Taxpayers located in California wildfire counties get tax return due date extension.
Normally distributions from IRAs that are required minimum distributions aren’t eligible to be rolled over. Required minimum distributions are amounts that are required to be distributed that are based on the life expectancy of the account owner once the account owner reaches age 70 ½ or usually based on the initial beneficiary’s life expectancy for an inherited IRA account.
As a relief measure, the CARES Act suspended required minimum distributions for 2020. The reason was the value of many IRAs had fallen and distributions would deplete the value of the account. The CARES Act was passed on March 27, 2020, so many IRA owners and beneficiaries had already taken distributions.
In addition to the prohibition from rolling over required minimum distributions, there are two other restriction blocking potential rollovers of the distributions. (1) Beneficiaries of inherited IRAs are prohibited from making rollovers and (2) Taxpayers are limited to one IRA rollover for a 12-month period.
The IRS provided additional relief from these requirements in Notice 2020-51. The IRS designates restoration of 2020 IRA required minimum distributions as “repayments.” As repayments, the restoration of the funds to an IRA is not a rollover. Since they are not rollovers, beneficiaries of inherited IRAs are permitted to make restorations and the limitation to one IRA rollover for a 12-month period doesn’t apply.
In order to qualify for this relief, a restoration must be completed by August 31, 2020.
If the deadline is missed, the only way to restore the funds will be as a rollover, subject to the once in a 12-month period limit and not available for inherited IRA accounts.
If you have a question about this matter, consult your tax advisor.
Treasury Secretary Mnuchin has announced the federal tax deadline for filing 2019 income tax returns and making tax payments has been extended from April 15 to July 15, 2020.
Here is the text of his tweet:
“At @realDonalTrump’s direction, we are moving Tax Day from April 15 to July 15. All taxpayers and businesses will have this additional time to file and make payments without interest or penalties.”
California will probably conform to the due date change. (California previously announced extending the due date to June 15, 2020.)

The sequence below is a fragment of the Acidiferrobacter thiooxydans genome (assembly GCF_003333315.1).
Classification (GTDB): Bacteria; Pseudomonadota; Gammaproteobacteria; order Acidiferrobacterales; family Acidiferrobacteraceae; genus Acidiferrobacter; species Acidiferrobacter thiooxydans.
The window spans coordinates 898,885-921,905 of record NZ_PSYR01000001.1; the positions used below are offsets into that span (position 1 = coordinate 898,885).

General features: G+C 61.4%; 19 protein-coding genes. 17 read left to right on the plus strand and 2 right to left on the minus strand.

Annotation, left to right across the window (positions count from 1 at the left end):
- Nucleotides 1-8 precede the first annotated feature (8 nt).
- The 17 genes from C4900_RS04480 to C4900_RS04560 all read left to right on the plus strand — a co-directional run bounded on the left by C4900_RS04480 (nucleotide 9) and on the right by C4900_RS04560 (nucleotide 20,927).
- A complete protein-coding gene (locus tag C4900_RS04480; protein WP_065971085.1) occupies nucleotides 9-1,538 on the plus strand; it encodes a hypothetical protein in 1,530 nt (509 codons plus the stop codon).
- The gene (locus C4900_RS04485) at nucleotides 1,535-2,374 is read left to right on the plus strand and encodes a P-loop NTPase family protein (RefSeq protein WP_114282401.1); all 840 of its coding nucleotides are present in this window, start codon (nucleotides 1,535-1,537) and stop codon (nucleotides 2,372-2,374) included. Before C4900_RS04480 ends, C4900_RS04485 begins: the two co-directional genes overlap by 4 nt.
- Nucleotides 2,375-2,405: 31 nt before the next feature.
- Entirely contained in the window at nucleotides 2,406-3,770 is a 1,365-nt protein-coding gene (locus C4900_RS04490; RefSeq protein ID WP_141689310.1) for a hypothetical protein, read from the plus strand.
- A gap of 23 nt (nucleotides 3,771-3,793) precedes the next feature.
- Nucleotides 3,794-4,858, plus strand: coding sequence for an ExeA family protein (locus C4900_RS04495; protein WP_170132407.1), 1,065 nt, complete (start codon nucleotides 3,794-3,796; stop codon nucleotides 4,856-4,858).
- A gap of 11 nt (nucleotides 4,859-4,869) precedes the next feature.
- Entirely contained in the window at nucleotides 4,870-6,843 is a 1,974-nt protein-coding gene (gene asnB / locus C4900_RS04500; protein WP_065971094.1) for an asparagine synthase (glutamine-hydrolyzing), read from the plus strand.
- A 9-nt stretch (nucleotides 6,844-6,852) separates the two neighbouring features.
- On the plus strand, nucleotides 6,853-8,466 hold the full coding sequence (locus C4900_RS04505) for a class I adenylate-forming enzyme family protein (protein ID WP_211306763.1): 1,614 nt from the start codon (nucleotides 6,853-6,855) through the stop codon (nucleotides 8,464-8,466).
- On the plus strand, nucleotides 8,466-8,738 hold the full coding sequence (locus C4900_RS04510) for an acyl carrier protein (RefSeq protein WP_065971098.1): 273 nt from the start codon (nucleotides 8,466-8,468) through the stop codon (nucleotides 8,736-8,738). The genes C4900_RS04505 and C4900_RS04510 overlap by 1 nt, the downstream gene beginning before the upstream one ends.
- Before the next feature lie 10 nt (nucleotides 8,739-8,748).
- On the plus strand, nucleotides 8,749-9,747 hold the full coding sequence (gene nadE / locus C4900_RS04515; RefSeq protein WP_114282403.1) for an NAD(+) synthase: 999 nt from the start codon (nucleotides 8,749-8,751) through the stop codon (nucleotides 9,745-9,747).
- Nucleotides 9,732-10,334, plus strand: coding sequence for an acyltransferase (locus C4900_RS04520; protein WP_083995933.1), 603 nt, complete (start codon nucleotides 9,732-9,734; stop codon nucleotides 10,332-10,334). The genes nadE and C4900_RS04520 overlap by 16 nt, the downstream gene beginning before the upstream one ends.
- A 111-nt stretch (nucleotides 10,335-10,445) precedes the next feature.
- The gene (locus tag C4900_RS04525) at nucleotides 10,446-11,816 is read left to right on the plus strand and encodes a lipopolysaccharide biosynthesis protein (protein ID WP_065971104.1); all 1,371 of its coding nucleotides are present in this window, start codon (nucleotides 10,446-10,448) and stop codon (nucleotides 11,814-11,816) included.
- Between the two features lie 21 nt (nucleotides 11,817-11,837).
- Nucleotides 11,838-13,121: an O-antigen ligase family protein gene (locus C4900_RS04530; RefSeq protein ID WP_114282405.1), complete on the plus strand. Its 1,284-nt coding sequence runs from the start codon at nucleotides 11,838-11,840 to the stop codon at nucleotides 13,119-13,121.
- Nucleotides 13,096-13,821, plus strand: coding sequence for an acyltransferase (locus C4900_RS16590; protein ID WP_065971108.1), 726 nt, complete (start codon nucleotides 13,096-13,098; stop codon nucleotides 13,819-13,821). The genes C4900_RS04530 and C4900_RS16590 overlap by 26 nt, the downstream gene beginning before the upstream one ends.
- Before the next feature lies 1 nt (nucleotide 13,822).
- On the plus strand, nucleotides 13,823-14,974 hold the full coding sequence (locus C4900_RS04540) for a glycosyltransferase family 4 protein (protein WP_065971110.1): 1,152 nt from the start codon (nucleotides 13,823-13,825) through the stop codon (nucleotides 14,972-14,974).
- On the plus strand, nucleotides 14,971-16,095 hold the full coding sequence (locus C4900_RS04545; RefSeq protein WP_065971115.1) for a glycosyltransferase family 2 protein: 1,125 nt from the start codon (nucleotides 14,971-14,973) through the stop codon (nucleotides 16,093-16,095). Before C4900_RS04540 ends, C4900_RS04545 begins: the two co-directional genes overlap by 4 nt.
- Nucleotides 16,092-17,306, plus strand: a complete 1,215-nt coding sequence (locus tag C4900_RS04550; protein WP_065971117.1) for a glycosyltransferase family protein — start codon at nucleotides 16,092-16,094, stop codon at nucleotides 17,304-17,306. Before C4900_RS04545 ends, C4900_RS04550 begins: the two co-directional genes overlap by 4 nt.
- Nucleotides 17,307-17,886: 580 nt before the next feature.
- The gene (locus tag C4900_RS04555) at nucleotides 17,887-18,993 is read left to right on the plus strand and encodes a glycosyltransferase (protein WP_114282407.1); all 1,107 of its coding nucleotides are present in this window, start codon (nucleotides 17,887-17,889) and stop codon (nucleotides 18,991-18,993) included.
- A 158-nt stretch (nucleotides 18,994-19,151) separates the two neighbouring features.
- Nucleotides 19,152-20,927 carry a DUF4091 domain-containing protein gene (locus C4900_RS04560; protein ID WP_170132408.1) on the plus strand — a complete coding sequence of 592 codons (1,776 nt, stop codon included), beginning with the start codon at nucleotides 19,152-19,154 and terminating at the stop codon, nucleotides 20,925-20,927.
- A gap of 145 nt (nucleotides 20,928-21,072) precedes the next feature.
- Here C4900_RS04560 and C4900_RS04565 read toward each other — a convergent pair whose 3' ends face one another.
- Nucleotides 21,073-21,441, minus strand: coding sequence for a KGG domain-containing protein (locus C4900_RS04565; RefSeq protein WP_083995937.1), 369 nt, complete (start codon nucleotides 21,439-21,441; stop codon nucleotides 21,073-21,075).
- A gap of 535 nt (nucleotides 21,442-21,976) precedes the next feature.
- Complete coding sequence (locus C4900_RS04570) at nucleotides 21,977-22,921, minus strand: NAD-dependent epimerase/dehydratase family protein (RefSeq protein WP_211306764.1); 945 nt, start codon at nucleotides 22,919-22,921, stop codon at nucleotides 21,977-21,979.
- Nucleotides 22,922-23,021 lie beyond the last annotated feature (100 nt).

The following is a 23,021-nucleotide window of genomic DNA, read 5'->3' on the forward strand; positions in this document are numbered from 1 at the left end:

The domestic spending bill, H.R. 1865, Further Consolidated Appropriations Act, 2020, enacted on December 20, 2019, includes the extension of several tax breaks that previously expired on December 31, 2017.
If you qualify, you can amend your 2018 federal income tax returns to claim a refund and use the tax breaks on your 2019 federal income tax returns. Remember the breaks might not apply to your state income tax return. See your tax advisor.
Here are some of the extended tax breaks.
- The exclusion for up to $2 million ($1 million for married, filing separately) of discharged qualified principal residence indebtedness has been extended to discharges before January 1, 2021.
- The treatment of mortgage interest insurance premiums as residential mortgage interest has been extended to payments before January 1, 2021.
- The “above the line” deduction for up to $4,000 of qualified education expenses for taxpayers with modified adjusted gross income up to $65,000 ($130,000 for married, filing joint returns) has been extended to payments before January 1, 2021. If modified adjusted gross income exceeds the thresholds, the deduction limit is reduced to $2,000 until the taxpayer’s adjusted gross income reaches $80,000 ($160,000 for married, filing joint returns.)
- The floor for the medical expense deduction is reduced from 10% to 7.5% and there is no alternative minimum tax adjustment for payments before January 1, 2021.
- The Health Insurance Costs Credit has been extended to payments before January 1, 2021. It was previously scheduled to expire on December 31, 2019. Since it won’t apply to most people who read this, I won’t get into the details here.
- The Energy Efficient Home Credit is extended through 2020 for homes acquired through 2020. The credit applies to contractors who construct or manufacture qualifying energy efficient homes in the year the homes are sold or leased for use as a residence. The credit is $2,000 or $1,000, depending on whether the home is constructed or manufactured and on the energy savings standards satisfied.
- The Nonbusiness Energy Property Credit is extended to property placed in service before 2021. The nonbusiness energy property credit is (1) 10% of the amounts paid or incurred for qualified energy efficiency improvements installed during the tax year, and (2) 100% of the amounts paid or incurred for qualifed energy property, subject to limits. The maximum lifetime credit is $500.
- The Qualified Fuel Cell Motor Vehicles Credit has been extended to motor vehicles purchased before 2021. The credit applies for vehicles propelled by combining oxygen with hydrogen and creating electricity. The base credit is $4,000 for vehicles weighing 8,500 pounds or less. Heavier vehicles can qualify for up to a $40,000 credit.